How to run a zine without dying: Part 2, Applications
So, you’ve got your super awesome zine idea! What’s next? Why, the fun part—applications, of course!
TABLE OF CONTENTS
1. Assemble your team
Chances are—especially if this is your first zine—that you’ll want to work with a team to manage a zine. Not only does this help share the burden and split the duty, but it also helps give everyone experience in working with teams and management.
Common mod positions are:
Graphic design mod — A graphic designer in charge of creating promotional graphics for social media posts. If the zine involves both writing and art, they are also usually in charge of layout design and proofing files for print-readiness.
Finance mod — An admin in charge of managing the income and expenses of the project, contacting and ordering supplies from vendors, calculating bundle costs, and setting bundle prices in order for the project to break even and be successful.
Shipping and fulfillment mod — An admin in charge of packing and shipping out orders. They must have previous experience with packing and shipping out packages, and experience with shipping LOTS of orders; this is one of the most important parts of the zine and cannot be mishandled.
You can open as many or as few mod positions as you like. The pros of getting lots of mods is that you can split the work so it isn’t overwhelming. The cons of getting lots of mods is managing team dynamics and compensating everyone.
2. Decide your grading rubric
So, your admin team is assembled, and you’re ready to welcome on artists. But first, there’s something important you need to do—decide how you’re going to decide artists.
It’s time to make a grading rubric.
I didn’t do this for Seasons Zine, because silly me, I thought it would be “obvious” what I was looking for. But as we received applications from artists who were extremely talented, yet the focus or mood of their pieces was not what we were looking for, it became obvious—I should have been more clear on what people should have included in their portfolios.
You should be very clear on what your top priority is. Are you looking for cute styles? A large variety of styles? What about focuses on environment versus focuses on character? Styles with backgrounds, or styles with solid graphic design? Think about what would best fit the theme of your zine.
Here’s a few samples of good info statements to include to the artists who are submitting their portfolios on your grading rubric:
“We are looking for strong portrayals of ensemble casts, or light-hearted ensemble pieces.”
“We are looking for styles that handle detail simplification and colors well.”
“We are looking for epic scenes with a great scope in environment.”
3. Application season
Alright, you’re ready to send out applications! Throw up a form for artists to submit their contact info and portfolios, and spread the word on social media.
Applications tend to last between 2-6 weeks. Generally, submissions will spike in the very beginning when it’s announced, and at the very end right before the deadline, so don’t be worried if you run into a dead zone in the middle.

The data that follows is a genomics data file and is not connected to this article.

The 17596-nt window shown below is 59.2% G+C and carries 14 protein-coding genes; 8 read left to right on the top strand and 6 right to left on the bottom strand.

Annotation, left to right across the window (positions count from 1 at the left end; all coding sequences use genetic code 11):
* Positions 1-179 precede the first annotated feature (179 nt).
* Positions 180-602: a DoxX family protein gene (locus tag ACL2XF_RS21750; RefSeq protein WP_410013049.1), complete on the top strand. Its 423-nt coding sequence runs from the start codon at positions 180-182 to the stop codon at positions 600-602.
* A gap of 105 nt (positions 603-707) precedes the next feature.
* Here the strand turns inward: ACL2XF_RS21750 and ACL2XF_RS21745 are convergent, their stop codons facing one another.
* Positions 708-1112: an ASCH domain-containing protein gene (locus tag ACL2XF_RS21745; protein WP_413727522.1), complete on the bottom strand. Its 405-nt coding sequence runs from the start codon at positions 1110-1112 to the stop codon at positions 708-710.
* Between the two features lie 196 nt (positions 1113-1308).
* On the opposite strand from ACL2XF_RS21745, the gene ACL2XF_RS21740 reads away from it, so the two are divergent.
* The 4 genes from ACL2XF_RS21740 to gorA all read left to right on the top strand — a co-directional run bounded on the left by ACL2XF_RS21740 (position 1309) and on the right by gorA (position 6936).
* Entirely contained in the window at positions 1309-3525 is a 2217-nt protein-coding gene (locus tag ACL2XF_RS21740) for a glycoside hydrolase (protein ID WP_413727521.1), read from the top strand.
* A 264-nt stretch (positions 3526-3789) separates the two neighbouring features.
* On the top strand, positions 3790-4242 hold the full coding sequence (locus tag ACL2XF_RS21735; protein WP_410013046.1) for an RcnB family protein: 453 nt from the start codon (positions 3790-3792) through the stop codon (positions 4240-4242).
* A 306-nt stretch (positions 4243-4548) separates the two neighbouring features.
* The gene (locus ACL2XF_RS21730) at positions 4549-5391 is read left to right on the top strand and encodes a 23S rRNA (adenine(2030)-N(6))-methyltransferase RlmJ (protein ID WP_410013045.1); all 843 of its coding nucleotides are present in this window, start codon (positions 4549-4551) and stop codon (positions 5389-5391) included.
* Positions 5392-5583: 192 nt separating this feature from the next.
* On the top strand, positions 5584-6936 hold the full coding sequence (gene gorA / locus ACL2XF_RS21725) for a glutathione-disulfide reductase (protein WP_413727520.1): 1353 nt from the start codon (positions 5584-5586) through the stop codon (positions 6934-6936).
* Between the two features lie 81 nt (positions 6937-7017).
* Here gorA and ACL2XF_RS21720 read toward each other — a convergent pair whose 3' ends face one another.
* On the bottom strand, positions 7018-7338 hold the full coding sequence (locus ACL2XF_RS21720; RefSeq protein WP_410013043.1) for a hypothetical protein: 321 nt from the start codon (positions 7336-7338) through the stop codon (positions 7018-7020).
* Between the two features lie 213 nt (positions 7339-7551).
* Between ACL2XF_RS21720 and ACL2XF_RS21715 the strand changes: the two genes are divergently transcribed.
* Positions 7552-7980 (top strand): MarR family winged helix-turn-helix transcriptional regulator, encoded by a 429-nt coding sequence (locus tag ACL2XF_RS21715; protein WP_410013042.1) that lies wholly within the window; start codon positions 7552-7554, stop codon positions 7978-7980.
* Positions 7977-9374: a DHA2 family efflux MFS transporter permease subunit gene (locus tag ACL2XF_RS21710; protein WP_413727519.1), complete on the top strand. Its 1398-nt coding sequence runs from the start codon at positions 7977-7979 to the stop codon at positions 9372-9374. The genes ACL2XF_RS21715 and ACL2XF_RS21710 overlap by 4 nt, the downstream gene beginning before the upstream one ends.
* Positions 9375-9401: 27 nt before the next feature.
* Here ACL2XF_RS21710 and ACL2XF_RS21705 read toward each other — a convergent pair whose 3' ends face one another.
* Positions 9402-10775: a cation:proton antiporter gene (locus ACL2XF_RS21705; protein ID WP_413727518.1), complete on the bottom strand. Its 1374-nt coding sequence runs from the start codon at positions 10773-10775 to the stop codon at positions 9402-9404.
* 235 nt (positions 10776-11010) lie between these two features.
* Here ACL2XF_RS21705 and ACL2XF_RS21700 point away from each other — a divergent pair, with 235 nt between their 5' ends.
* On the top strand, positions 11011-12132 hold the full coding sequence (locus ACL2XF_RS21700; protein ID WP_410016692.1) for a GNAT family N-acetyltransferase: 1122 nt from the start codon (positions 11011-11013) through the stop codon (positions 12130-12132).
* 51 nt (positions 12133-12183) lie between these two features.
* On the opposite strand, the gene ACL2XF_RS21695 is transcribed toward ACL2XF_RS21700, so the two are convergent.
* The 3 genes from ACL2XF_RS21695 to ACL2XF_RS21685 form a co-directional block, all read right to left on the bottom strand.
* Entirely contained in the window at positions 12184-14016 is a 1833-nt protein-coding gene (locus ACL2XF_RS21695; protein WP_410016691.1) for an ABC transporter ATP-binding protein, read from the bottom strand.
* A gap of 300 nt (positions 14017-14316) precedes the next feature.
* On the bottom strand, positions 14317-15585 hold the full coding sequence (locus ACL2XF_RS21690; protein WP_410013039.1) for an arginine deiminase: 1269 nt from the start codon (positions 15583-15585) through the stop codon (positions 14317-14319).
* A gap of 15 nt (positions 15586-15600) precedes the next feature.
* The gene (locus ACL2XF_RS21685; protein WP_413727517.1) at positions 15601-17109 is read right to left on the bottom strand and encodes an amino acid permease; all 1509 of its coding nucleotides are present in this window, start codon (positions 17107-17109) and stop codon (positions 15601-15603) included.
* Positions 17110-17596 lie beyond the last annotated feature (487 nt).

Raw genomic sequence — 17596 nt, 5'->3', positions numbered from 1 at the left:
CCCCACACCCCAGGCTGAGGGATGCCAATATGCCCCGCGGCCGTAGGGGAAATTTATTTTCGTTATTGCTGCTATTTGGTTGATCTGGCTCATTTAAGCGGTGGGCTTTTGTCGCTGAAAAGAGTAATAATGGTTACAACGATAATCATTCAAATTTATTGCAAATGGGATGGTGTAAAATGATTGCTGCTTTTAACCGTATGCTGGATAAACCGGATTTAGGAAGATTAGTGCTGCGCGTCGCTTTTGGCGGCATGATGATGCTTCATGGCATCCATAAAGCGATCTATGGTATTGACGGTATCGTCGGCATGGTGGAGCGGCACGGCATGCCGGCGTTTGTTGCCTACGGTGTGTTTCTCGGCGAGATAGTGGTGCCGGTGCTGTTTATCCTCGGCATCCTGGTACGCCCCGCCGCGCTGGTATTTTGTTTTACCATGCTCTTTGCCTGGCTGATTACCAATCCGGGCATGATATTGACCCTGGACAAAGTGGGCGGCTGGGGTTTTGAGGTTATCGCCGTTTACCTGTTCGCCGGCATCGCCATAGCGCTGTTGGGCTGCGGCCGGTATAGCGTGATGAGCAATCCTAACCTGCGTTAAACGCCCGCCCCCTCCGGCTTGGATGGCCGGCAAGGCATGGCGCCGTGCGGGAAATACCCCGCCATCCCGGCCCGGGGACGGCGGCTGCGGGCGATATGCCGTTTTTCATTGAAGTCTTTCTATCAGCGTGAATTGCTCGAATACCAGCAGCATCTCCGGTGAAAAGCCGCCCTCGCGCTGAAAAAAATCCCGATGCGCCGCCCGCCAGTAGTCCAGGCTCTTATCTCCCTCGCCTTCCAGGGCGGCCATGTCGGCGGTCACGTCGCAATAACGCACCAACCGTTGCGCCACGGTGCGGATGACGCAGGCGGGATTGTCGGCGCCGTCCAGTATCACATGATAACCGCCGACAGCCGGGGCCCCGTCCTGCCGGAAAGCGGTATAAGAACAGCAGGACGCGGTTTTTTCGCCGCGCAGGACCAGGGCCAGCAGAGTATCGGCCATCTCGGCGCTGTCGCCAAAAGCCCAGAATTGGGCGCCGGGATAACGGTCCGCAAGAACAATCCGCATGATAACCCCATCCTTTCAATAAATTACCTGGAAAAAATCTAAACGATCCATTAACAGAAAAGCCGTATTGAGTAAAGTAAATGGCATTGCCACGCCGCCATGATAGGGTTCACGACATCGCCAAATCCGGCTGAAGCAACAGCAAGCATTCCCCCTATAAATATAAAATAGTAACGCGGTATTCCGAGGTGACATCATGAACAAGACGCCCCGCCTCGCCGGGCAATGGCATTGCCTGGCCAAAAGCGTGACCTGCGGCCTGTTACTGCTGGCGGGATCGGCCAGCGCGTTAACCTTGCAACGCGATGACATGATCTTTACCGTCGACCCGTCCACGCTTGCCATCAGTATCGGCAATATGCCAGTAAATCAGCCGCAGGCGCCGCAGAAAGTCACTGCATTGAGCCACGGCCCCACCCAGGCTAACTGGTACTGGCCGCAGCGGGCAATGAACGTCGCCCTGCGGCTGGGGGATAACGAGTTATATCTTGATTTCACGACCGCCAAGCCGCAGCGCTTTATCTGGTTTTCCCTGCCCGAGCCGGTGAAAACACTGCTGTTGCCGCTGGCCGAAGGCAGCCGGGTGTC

4. Sending results
Your results are in, you’ve sifted through the applications, and you’re ready to welcome your artists! It’s time to send the results.
Accepting artists is the fun part! Send a congrats email, a gif, a bunch of emojis, anything to celebrate! Also be sure to include the artist’s next steps—do they need to join a Discord server? Fill out a registration form? Give their immediate next step, as well as the first approaching deadline so that they know what to do next.
Now for the not-so-fun part: writing a rejection email. There’s a few things you’ll want to keep in mind when writing a rejection email:
Don’t beat around the bush. In the first two sentences, state that the applicant was denied. People are anxious to see the results.
Don’t explain too much. This may feel counter-intuitive, but the more you try to explain why you rejected the applicant, the more it sounds like excuses or sugarcoating.
Don’t give critique unless requested. It may be tempting to justify your decisions by explaining exactly why you’re denying the applicant, but refrain from this. They’re applying to join a project, not applying for a competition or an apprenticeship. Just like companies don’t tell you “your people skills suck” or “your resume has nothing” when they reject you, keep your thoughts to yourself unless specifically requested by the applicant.
Encourage them to continue on their journey as an artist. Regardless of what you thought about their artwork, it takes a lot of courage to put yourself out there as an artist, and that alone deserves respect. Leave an encouraging word to let them know that this rejection has no bearing on their value as a person and an artist.
Now, time to send these babies, except—
DON’T FORGET BCC. Really. Don’t.
When sending rejection emails, remember to use BCC. I can’t stress this enough. It can be awkward or even humiliating for artists to be able to see who else got rejected in the To area. By using the BCC field instead of the To field, you conceal who else received the email.
BCC is short for Blind Carbon Copy,
while CC is short for Carbon Copy.
This refers to carbon paper creating a
copy of the message.
Onward we go!
Congratulations at making it this far! You’ve wrangled through application season, and you’re now ready to make something super cool together! Stay tuned for the next part—managing production season.
(Psst! I want to keep my site free of advertising so that it's easy to access and clean to read, and keep creating content that is useful and accessible to the public. If you enjoy my blog posts, please consider pledging $1 to my Patreon to support the cause!)